MONTPELIER – Wednesday was Vermont’s annual Homelessness Awareness Day, and to mark the occasion, the Vermont Affordable Housing Coalition held a livestream vigil before advocates spoke with the Vermont Legislature.
In January 2020, there were over 1,000 Vermonters living homeless, but advocates say the pandemic revealed that the true extent of the issue runs much deeper.
Lt. Gov. Molly Gray detailed the impact of homelessness in Vermont at Wednesday’s vigil.
“Vermont is the 16th most expensive state in the nation when it comes to affordable housing or housing wage,” Lt. Gov. Gray said. “One percent of Vermonters identify as African-American, yet eight percent of African-Americans in Vermont experience homelessness.”
In December, over 2500 people were living in motels paid for by the state, a short-term solution that advocates said they were grateful for.
“Before the pandemic, we were able to kind of come together, but we were doing a lot of talking, and it felt to me like we weren’t able to bust through some of these gates that we were suddenly able to do,” said Zachary Hughes, a volunteer.
On Wednesday, there was also focus on long-term fixes to help transition people from motels to affordable housing by expanding it’s availability and offering housing-related financial assistance to help at-risk Vermonters avoid losing their housing.
“There’s been a monumental effort in communities to get households on to their local coordinated entry list where they can be connected with services and prioritized for housing,” said Kara Casey, Co-Chair of the Vermont Coalition to end Homelessness.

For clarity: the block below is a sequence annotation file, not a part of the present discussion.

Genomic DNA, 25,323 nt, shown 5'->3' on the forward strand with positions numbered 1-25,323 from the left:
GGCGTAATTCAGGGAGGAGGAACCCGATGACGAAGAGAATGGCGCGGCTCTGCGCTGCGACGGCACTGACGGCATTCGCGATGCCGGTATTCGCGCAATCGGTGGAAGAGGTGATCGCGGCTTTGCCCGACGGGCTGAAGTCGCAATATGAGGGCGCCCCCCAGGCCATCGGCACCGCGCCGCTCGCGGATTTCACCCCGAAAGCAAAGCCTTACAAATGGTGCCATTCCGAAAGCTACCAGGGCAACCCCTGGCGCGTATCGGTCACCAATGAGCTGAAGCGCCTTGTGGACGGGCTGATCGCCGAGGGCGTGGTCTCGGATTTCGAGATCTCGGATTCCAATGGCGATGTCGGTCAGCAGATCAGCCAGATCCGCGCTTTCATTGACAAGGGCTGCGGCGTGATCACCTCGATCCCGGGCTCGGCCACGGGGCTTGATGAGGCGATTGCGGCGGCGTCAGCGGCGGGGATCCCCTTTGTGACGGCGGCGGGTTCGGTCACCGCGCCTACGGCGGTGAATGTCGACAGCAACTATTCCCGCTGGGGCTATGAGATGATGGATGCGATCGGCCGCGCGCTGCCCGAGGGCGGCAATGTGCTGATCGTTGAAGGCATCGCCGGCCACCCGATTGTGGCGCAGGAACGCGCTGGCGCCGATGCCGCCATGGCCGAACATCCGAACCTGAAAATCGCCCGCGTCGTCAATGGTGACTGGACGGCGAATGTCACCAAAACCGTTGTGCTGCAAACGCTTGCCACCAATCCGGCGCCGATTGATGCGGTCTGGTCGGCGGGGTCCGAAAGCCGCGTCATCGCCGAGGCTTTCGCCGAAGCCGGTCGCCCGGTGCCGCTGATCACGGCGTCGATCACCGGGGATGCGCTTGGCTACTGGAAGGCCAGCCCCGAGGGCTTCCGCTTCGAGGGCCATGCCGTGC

Emily Taylor, Service Coordinator at the Champlain Housing Trust, said she was paying close attention to Gov. Phil Scott’s budget address on Tuesday.
“I couldn’t help notice that Governor Scott proposed a one-time appropriation for affordable housing development on top of the normal allocation,” Taylor said. “Champlain Housing Trust is absolutely ready to create and build more affordable housing just as soon as we can.”
In the Vermont House, ‘Homeless Bill of Rights’ legislation was recently introduced. It would seek to prevent discrimination in employment, emergency medical care, and voting among other institutions. The Vermont Affordable Housing Coalition also believes it would help cut back on efforts to criminalize behavior associated with homelessness, such as panhandling or sleeping in cars.
Homelessness Awareness Day coincides with the 2021 Point in Time count, a one-day annual count of those experiencing homelessness across Vermont.